Health beliefs and behaviors in the Silver Valley of Northern Idaho
Image Credit: City of Kellogg, ID
Image Credit: Courtney Cooper
Summary Toxic metal contamination poses public health risks in many mining-impacted communities. Improved understanding of risk perception and health protective behaviors is important to sustaining public health awareness. We co-developed a research study based on the Health Belief Model (HBM; Figure 1) and facilitated through a partnership with the Panhandle Health District in our study area, the Silver Valley of northern Idaho. Lead contamination in the Valley was caused by historical mining practices, and distributed through waterways and dust. Contamination continues to impact both ecological and human health and contributes to health disparities. For this study, we assess how health belief constructs (i.e., perceived threats, expectations of behavioral outcomes, and confidence in personal knowledge) influence self-reported health-protective behaviors and behavioral intentions.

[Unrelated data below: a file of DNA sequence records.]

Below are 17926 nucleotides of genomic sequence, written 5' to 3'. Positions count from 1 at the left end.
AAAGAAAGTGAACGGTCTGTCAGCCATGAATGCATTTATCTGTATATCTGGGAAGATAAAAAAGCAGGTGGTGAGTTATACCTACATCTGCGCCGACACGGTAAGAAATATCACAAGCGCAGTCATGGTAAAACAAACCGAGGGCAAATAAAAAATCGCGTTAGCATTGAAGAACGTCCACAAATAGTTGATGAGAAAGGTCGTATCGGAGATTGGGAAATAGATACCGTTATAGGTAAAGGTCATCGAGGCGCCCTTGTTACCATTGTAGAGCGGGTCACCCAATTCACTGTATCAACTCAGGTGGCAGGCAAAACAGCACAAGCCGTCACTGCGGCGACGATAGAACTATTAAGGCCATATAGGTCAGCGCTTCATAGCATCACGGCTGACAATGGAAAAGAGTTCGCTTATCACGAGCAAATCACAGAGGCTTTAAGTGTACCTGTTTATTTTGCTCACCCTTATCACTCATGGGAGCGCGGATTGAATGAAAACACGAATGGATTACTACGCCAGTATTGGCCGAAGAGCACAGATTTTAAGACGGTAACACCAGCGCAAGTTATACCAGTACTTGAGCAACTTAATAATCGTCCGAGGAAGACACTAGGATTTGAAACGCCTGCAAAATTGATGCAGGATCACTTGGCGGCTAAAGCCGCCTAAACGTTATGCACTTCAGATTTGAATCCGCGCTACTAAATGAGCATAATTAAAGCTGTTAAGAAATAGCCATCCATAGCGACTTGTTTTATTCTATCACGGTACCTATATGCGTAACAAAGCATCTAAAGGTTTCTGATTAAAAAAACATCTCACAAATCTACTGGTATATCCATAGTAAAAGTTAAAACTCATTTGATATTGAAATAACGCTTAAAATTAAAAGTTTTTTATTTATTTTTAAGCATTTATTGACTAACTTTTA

Record self-reported health-protective behaviors
Apply the Health Belief Model to investigate factors that influence motivation to take health-protective behaviors
Improve the health district’s risk communication strategy.
Project Significance While environmental clean-up efforts and regulations have alleviated some concerns from toxic metal contamination, the efforts have also made the underlying public health threat less visible. A continued focus on education and outreach related to avoiding contamination is needed.